Wehby v. Springer Equipment Company Inc

Filing 55

MEMORANDUM OPINION. Signed by Judge R David Proctor on 3/7/2017. (KAM)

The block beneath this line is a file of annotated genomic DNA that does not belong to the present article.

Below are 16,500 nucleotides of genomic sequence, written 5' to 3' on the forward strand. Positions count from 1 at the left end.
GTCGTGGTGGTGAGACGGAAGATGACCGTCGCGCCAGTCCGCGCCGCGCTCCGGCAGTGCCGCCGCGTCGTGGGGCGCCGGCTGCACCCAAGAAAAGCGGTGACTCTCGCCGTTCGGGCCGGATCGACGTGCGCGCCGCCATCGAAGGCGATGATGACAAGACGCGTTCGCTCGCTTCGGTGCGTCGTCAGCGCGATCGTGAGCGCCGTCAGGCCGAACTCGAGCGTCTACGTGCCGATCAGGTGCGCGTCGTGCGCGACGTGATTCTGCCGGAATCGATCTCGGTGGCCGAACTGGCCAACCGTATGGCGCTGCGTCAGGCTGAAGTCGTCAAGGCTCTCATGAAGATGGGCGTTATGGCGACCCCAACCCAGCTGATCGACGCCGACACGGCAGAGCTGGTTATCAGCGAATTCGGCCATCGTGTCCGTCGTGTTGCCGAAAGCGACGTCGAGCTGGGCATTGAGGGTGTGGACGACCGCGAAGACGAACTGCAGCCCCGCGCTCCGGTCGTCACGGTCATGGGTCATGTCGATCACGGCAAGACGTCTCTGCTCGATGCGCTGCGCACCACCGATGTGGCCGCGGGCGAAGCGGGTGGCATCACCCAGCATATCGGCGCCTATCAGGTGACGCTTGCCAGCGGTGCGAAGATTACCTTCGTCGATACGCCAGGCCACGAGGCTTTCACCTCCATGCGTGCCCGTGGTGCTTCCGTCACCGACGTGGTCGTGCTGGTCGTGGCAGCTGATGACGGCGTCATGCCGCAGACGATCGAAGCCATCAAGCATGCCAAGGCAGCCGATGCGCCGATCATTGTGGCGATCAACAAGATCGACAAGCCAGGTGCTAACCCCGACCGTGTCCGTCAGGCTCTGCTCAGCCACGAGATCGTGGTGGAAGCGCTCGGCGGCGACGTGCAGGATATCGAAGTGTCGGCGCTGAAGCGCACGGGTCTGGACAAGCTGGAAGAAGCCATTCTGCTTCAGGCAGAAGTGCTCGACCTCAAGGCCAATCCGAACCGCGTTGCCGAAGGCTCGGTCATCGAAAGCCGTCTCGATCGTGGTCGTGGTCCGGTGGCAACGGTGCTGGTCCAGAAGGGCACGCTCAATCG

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FILED 2018 Mar-07 PM 04:19 U.S. DISTRICT COURT N.D. OF ALABAMA UNITED STATES DISTRICT COURT FOR THE NORTHERN DISTRICT OF ALABAMA SOUTHERN DIVISION THERESA L. WEHBY, Plaintiff, v. SPRINGER EQUIPMENT COMPANY, INC., Defendant. } } } } } } } } } } Case No.: 2:15-cv-01005-RDP MEMORANDUM OPINION This case is before the court on the Motion for Summary Judgment filed by Defendant Springer Equipment Company, Inc. (“Defendant” or “Springer”). (Doc. # 45). The Motion (Doc. # 45) has been fully briefed, and the parties have filed evidentiary submissions. (Docs. # 45, 48, 51, 54). After careful review, and for the following reasons, the court finds that the Motion (Doc. # 45) is due to be granted. I. Relevant Undisputed Facts1 Springer is a forklift and material handling company that sells, rents, and services forklifts.2 (Doc. # 45 at ¶ 1). It employed Plaintiff Theresa Wehby (“Plaintiff” or “Wehby”) for 1 The facts set out in this opinion are gleaned from the parties’ submissions of facts claimed to be undisputed, their respective responses to those submissions, and the court’s own examination of the evidentiary record. All reasonable doubts about the facts have been resolved in favor of the nonmoving party. See Info. Sys. & Networks Corp. v. City of Atlanta, 281 F.3d 1220, 1224 (11th Cir. 2002). These are “facts” for summary judgment purposes only. They may not be the actual facts that could be established through live testimony at trial. See Cox v. Admr. U.S. Steel & Carnegie Pension Fund, 17 F.3d 1386, 1400 (11th Cir. 1994). 2 Instead of directly responding to Defendant’s undisputed facts in Plaintiff’s Response in Opposition to Defendant’s Motion for Summary Judgment, Plaintiff included a footnote stating that she disputes Defendant’s undisputed material facts and that her “Undisputed Facts will clearly demonstrate her disputes with Defendant[’s] facts.” (Doc. # 48 at p. 2 n.1). However, Plaintiff’s undisputed facts do not “clearly demonstrate her disputes.” In fact, Plaintiff does not once mention herself or that she was employed by Springer throughout her recitation of undisputed facts. billing purposes from March 2003 through August 2014. (Docs. # 18 at ¶ 12; 45 at ¶ 2; 45-2 at p. 65). Plaintiff has filed a claim against Springer, alleging that it violated the Rehabilitation Act, 29 U.S.C. § 794, because the company failed to accommodate her request for a certain parking place and, as a result, she suffered a knee injury in July 2014. (Docs. # 18 at p. 6-9; 45 at ¶ 3; 45-2 at p. 298-300; 45-3 at ¶ 9-11). Prior to Wehby’s departure from Springer in August 2014, Springer entered into government-related transactions, which involved the Federal Emergency Management Agency (“FEMA”) of the U.S. Department of Homeland Security. (Docs. # 45 at ¶ 12; 45-4 at ¶ 13). In April 2011, Springer entered into a procurement contract with FEMA to assist with disaster relief efforts related to tornado damage in Tuscaloosa, Alabama. (Docs. # 45 at ¶ 7; 45-4 at ¶ 4; 51 at ¶ 14; 51 at ¶ 14). Under that contract, FEMA leased equipment from Springer at standard rates using Springer’s standard price list. (Docs. # 45 at ¶ 8; 45-4 at ¶ 5, 7-8). In 2005 or 2006, Springer charged FEMA its standard rates for completed work for FEMA in connection with Hurricane Katrina relief efforts. (Docs. # 45 at ¶ 10-11; 45-4 at ¶ 10-12). Springer is also certified under the Small Business Administration (“SBA”) and is considered a Small Business Concern (“SBC”) and a Woman-Owned Small Business Concern (“WOBC”). (Docs. # 51 at ¶ 13-14; 51-14 at p.6; 54 at p. 10). Because of these statuses, Springer has received protected procurement contract awards and has qualified for some setaside contract awards. (Docs. # 51 at ¶ 8, 15; 51-11). For instance, in November 2012, Springer entered into a subcontracting agreement with Raytheon with the help of the SBA’s Subcontractor Assistance Program.3 (Docs. # 51 at ¶ 24-25; 51-14). (See id. at p. 2-12). Plaintiff’s format for presenting the facts of this case in her response (Doc. # 48) is not only confusing but also is in violation of the court’s Initial Order (Doc. # 5 at p. 3-4). 3 Defendant argues that Plaintiff has not provided evidence that Springer’s contract with Raytheon arose from the Subcontractor Assistance Program. (Doc. # 54 at p. 10). In support of her contention that this contract was secured 2 In its Motion for Summary Judgment, Defendant argues that Springer is not subject to the Rehabilitation Act. (Doc. # 45). Plaintiff counters that Springer is subject to the Rehabilitation Act because the company “availed itself of federal remedial programs.” (Doc. # 48 at p. 1). Accordingly, this dispute centers on whether Defendant may be liable to Plaintiff under the Rehabilitation Act. II. Summary Judgment Standard Under Federal Rule of Civil Procedure 56, summary judgment is proper “if the pleadings, depositions, answers to interrogatories, and admissions on file, together with the affidavits, if any, show that there is no genuine issue as to any material fact and that the moving party is entitled to judgment as a matter of law.” Celotex Corp. v. Catrett, 477 U.S. 317, 322 (1986). The party asking for summary judgment always bears the initial responsibility of informing the court of the basis for its motion and identifying those portions of the pleadings or filings which it believes demonstrate the absence of a genuine issue of material fact. Id. at 323. Once the moving party has met its burden, Rule 56 requires the non-moving party to go beyond the pleadings and -- by pointing to affidavits, or depositions, answers to interrogatories, and/or admissions on file -- designate specific facts showing that there is a genuine issue for trial. Id. at 324. The substantive law will identify which facts are material and which are irrelevant. See Anderson v. Liberty Lobby, Inc., 477 U.S. 242, 248 (1986). All reasonable doubts about the facts and all justifiable inferences are resolved in favor of the non-movant. See Allen v. Bd. of Pub. Educ. for Bibb Cnty., 495 F.3d 1306, 1314 (11th Cir. 2007); Fitzpatrick v. City of Atlanta, 2 F.3d through the Subcontractor Assistance Program, Plaintiff has provided the court with Springer’s subcontracting agreement with Raytheon and points to a paragraph in that agreement that references Section 8(d) of the Small Business Act, which is codified at 15 U.S.C. § 637(d). (Docs. # 51 at ¶ 24; 51-14 at p. 8). Plaintiff asks the court to use this reference to Section 8(d) to infer that this agreement with Raytheon was governed by the Subcontractor Assistance Program. (Doc. # 51 at ¶ 24). 3 1112, 1115 (11th Cir. 1993). A dispute is genuine “if the evidence is such that a reasonable jury could return a verdict for the nonmoving party.” Anderson, 477 U.S. at 248. If the evidence is merely colorable, or is not significantly probative, summary judgment may be granted. See id. at 249. When faced with a “properly supported motion for summary judgment, [the non-moving party] must come forward with specific factual evidence, presenting more than mere allegations.” Gargiulo v. G.M. Sales, Inc., 131 F.3d 995, 999 (11th Cir. 1997). As Anderson teaches, under Rule 56(c) a plaintiff may not simply rest on his allegations made in the complaint; instead, as the party bearing the burden of proof at trial, he must come forward with at least some evidence to support each element essential to his case at trial. See Anderson, 477 U.S. at 252. “[A] party opposing a properly supported motion for summary judgment ‘may not rest upon the mere allegations or denials of his pleading, but . . . must set forth specific facts showing that there is a genuine issue for trial.’” Id. at 248 (citations omitted). Summary judgment is mandated “against a party who fails to make a showing sufficient to establish the existence of an element essential to that party’s case, and on which that party will bear the burden of proof at trial.” Celotex Corp., 477 U.S. at 322. “Summary judgment may be granted if the non-moving party’s evidence is merely colorable or is not significantly probative.” Sawyer v. Sw. Airlines Co., 243 F. Supp. 2d 1257, 1262 (D. Kan. 2003) (citing Anderson, 477 U.S. at 250-51). “[A]t the summary judgment stage the judge’s function is not himself to weigh the evidence and determine the truth of the matter but to determine whether there is a genuine issue for trial.” Anderson, 477 U.S. at 249. “Essentially, the inquiry is ‘whether the evidence presents a sufficient disagreement to require submission to the jury or whether it is so one-sided that one 4 party must prevail as a matter of law.’” Sawyer, 243 F. Supp. 2d at 1262 (quoting Anderson, 477 U.S. at 251-52); see also LaRoche v. Denny’s, Inc., 62 F. Supp. 2d 1366, 1371 (S.D. Fla. 1999) (“The law is clear . . . that suspicion, perception, opinion, and belief cannot be used to defeat a motion for summary judgment.”). III. Analysis Section 504 of the Rehabilitation Act provides that “[n]o otherwise qualified individual with a disability in the United States . . . shall, solely by reason of her or his disability, be excluded from the participation in, be denied the benefits of, or be subjected to discrimination under any program or activity receiving Federal financial assistance . . . .” 29 U.S.C. § 794(a). “To prove discrimination under the Act, a plaintiff must show that he or she: (1) is ‘handicapped’ within the meaning of the Act and relevant regulations, (2) is ‘otherwise qualified’ for the position in question, (3) worked for a Program or activity that received federal financial assistance; and (4) was adversely treated solely because of his or her handicap.” Jackson v. Veterans Admin., 22 F.3d 277, 278 (11th Cir. 1994) (emphasis added). Here, Defendant argues that summary judgment is due to be granted because it is not a recipient of federal financial assistance. (Docs. # 45; 54). Plaintiff counters that Springer is a recipient of federal financial assistance for two main reasons: (1) Springer availed itself to SBA certifications and, as a certified entity, received procurement assistance and restricted contract awards and (2) the value of Springer’s Tuscaloosa FEMA contract was doubled. (Doc. # 51). The court examines these arguments, in turn. “For a private corporate employer to be subject to § 504, either the corporation ‘as a whole’ must receive federal financial assistance, or the geographically separate facility at which the employee is employed must receive such federal assistance.” Jones v. Ala. Power Co., No. 5 CV 94-PT-0094-S, 1995 WL 238338, at *18 (N.D. Ala. Jan. 3, 1995), aff’d, 77 F.3d 498 (11th Cir. 1996) (quoting 29 U.S.C. § 794(b)(3)). Courts apply the ordinary meaning of the term “federal financial assistance” because it is not defined in the Rehabilitation Act. Shotz v. Am. Airlines, Inc., 323 F. Supp. 2d 1315, 1317 (S.D. Fla. 2004), aff’d, 420 F.3d 1332 (11th Cir. 2005). “The general rule is that ‘federal financial assistance’ is the payment or transfer of funds as a subsidy or gift.” Mullins v. Crowell, 74 F. Supp. 2d 1067, 1135 (N.D. Ala. 1999), aff’d in part, rev’d in part on other grounds, 228 F.3d 1305 (11th Cir. 2000); see Shotz, 323 F. Supp. 2d at 1317-19 (holding that airlines that received federal funds under the Stabilization Act as compensation for losses from terrorist attacks did not receive federal financial assistance). Plaintiff’s argument that Springer is a recipient of federal financial assistance because it has SBA certifications and received procurement and restricted contract awards, such as the FEMA and Raytheon contracts, is unavailing. No sensible reading of the Rehabilitation Act or case law interpreting the Act suggests that qualifying for SBA certifications, on its own, equates to receipt of federal financial assistance. Cf. U.S. Dep’t of Transp. v. Paralyzed Veterans of Am., 477 U.S. 597, 605 (1986) (“Congress limited the scope of § 504 to those who actually ‘receive’ federal financial assistance because it sought to impose § 504 coverage as a form of contractual cost of the recipient’s agreement to accept the federal funds.”); Herman v. United Bhd. of Carpenters & Joiners of Am., Local Union No. 971, 60 F.3d 1375, 1381 (9th Cir. 1995) (finding that, although “certification is similar to licensing and . . . some federal licenses may . . . provide benefits that are as valuable as direct financial assistance,” the receipt of a federal license and, in turn, a federal certification “is insufficient to invoke application of the Act”); Lemmo v. Willson, 583 F. Supp. 557, 560 (D. Colo. 1984) (holding that a federal agency’s certification of the defendant’s apprenticeship program did not constitute federal financial assistance). Similarly, 6 courts in the Eleventh Circuit have “refuse[d] to extend the definition of ‘federal financial assistance’ to include procurement contracts.” Jones, 1995 WL 238338, at *19; see Arline v. Sch. Bd. of Nassau Cty., 772 F.2d 759, 762 (11th Cir. 1985), aff’d and remanded sub nom. Sch. Bd. of Nassau Cty., Fla. v. Arline, 480 U.S. 273 (1987) (“We agree that when the federal government makes payments for obligations incurred as a market participant such payments do not constitute ‘federal assistance.’”). Furthermore, the Department of Justice’s governing regulations concerning § 504 explicitly exclude procurement contracts from the definition of “federal financial assistance.”4 See 28 C.F.R. § 41.3(e). Plaintiff’s other argument concerning the cost of and payment for Springer’s work with FEMA also misses the mark. Specifically, Plaintiff alleges that FEMA’s “contract value was doubled by the SBA because it was for a contract to an SBC in a major disaster area.” (Doc. # 51 at ¶ 17-18). In making this allegation, Plaintiff first highlights that FEMA awarded Springer a contract totaling $34,984. (Doc. # 51-13). But Springer’s documented accounts receivables related to the FEMA contract only total $15,769 (Doc. # 51-12). (Doc. # 51 at ¶ 17). 4 Under the Department of Justice’s regulations, each agency is required to issue regulations (that are consistent with the Department of Justice’s coordinating regulations) that implement § 504 and define its relevant terms. See 28 C.F.R. § 41.4; see also Moore v. Sun Bank of N. Fla., N.A., 923 F.2d 1423, 1431 (11th Cir. 1991). In defining “federal financial assistance” under Title VI, the SBA includes the following: (1) Grants and loans of Federal funds; (2) the grant or donation of Federal property and interests in property; (3) the detail of Federal personnel; (4) the sale and lease of, and the permission to use (on other than a casual or transient basis), Federal property or any interest in such property without consideration, or at a nominal consideration, or at a consideration which is reduced for the purpose of assisting the recipient, or in recognition of the public interest to be served by such sale or lease to the recipient; and (5) any Federal agreement, arrangement, or other contract which has as one of its purposes the provision of assistance. 13 C.F.R. § 112.2(b). Plaintiff argues that the SBA’s definition encompasses SBA’s policy of providing aid, counsel, and assistance to SBCs and WOBCs. (Doc. # 51 at p. 15-16). However, the only aid, counsel, or assistance that Plaintiff claims Springer received from the SBA was procurement assistance because it qualified as an SBC and a WOBC. (Id.). As discussed above, qualifying for a federal certification and being awarded a procurement contract does not equate to federal financial assistance under the Rehabilitation Act. 7 Next, Plaintiff points to (and takes out of context) the language of 15 U.S.C. § 644(f)5 to conclude that FEMA doubled its payment to Springer.6 (Doc. # 51 at ¶ 18). In actuality (and contrary to Plaintiff’s legal argument), the government must meet certain goals, or quotas, related to the number of procurement contracts awarded to SBCs, among other SBA designations. See 15 U.S.C. § 644(g)(1). The plain language of § 644(f) allows an agency to double the value of a contract awarded to an SBC “for purposes of determining compliance with the goals for procurement contracts under subsection (g)(1)(A)” if the SBC is located in a disaster area and the contract relates to work performed in the disaster area. 15 U.S.C. § 644(f)(3) (emphasis added). Sections 644(f) and (g) do not allow an agency to double its payments to SBCs in disaster areas; rather, these sections allow an agency to more easily meet 5 Section 644(f), which concerns contracting preference for SBCs in a major disaster area, provides the following: (1) Definition In this subsection, the term “disaster area” means the area for which the President has declared a major disaster, during the period of the declaration. (2) Contracting preference An agency shall provide a contracting preference for a small business concern located in a disaster area if the small business concern will perform the work required under the contract in the disaster area. (3) Credit for meeting contracting goals If an agency awards a contract to a small business concern under the circumstances described in paragraph (2), the value of the contract shall be doubled for purposes of determining compliance with the goals for procurement contracts under subsection (g)(1)(A). 6 As Defendant mentions, Plaintiff incorrectly states that Springer’s accounts receivables amount ($15,769) is half of the contract award amount ($34,984). (Doc. # 54 at p. 5). Therefore, Plaintiff’s doubling argument does not add up, mathematically or logically. Defendant provides an explanation for the discrepancy between Defendant’s FEMA accounts receivable amount and the contract award, and the Rule 56 evidence shows that explanation is much more likely than Plaintiff’s nonsensical reasoning and incorrect reading of 15 U.S.C. § 644. For procurement contracts, such as Springer’s FEMA contract, “[t]he government allocates a budget known as a Prime Award and then the contractor bills for work as the work is performed.” (Doc. # 54 at p. 5). “The excess funding is then ‘deobligated’ (zeroed out) to close out the purchaseorder in its entirety.” (Id.). Here, FEMA allocated an award with a budget of $34,984; however, Springer only billed for $15,769. (Docs. # 51-12; 51-13; 54 at p. 5). Defendant’s rationale is consistent with the sworn testimony of Theodore Springer, who is a co-owner of Springer. (Doc. # 51-2 at p. 33) (“And if I remember, the [FEMA] work was probably around $19,000 based on an award showing $34,000. I think we [Springer] invoiced about twothirds of it.”). Furthermore, Plaintiff does not provide evidence that Defendant actually received the total $34,984 from the FEMA contract award amount. 8 its federal goals for procurement contracts awarded to SBCs under certain circumstances related to major disasters. Ultimately, Plaintiff has not “present[ed] substantial evidence from which a jury could conclude that defendant is a recipient of ‘federal financial assistance.’” Jones, 1995 WL 238338, at *18. In fact, Plaintiff has not provided the court with any evidence that Springer received monetary federal financial assistance (outside of “payments for obligations incurred as a market participant,” which “do not constitute ‘federal assistance.’”). Arline, 772 F.2d at 762. And, Plaintiff’s argument that certain non-cash benefits associated with SBA certifications, such as a preference for the award of various contracts, qualify as federal financial assistance7 holds little weight. See Herman, 60 F.3d at 1381 (finding that a federal certification did not constitute federal financial assistance). Because there is no Rule 56 evidence that Defendant received federal financial assistance during the time that it employed Plaintiff, Plaintiff has “fail[ed] to make a showing sufficient to establish the existence of an element essential to” her Rehabilitation Act claim, and summary judgment is due to be granted. Celotex Corp., 477 U.S. at 322; see Jones, 1995 WL 238338, at *19. IV. Conclusion For all of these reasons, the court concludes that Defendant’s Motion for Summary Judgment is due to be granted. An Order consistent with this Memorandum Opinion will be entered. 7 In making this argument, Plaintiff cites Delmonte v. Department of Business and Professional Regulation, Division of Alcoholic Beverages and Tobacco of State of Florida, 877 F. Supp. 1563 (S.D. Fla. 1995). (Doc. # 51 at p. 1415). The Delmonte court found that the training that defendant’s officers received from the Federal Bureau of Investigation (“FBI”), the Drug Enforcement Agency, and the Department of Treasury “constituted receipt of Federal financial assistance pursuant to § 504.” 877 F. Supp. at 1567. Notably, the court relied on two important facts that significantly distinguish Delmonte from this case: (1) 28 C.F.R. § 41.3(e) expressly provides that “[s]ervices of Federal personnel” constitute federal financial assistance and (2) the form used by Defendant to nominate officers to the FBI National Academy “explicitly requests assurances that the State or local law enforcement agency is in compliance with § 504.” Id. at 1566-67. 9 DONE and ORDERED this March 7, 2018. _________________________________ R. DAVID PROCTOR UNITED STATES DISTRICT JUDGE 10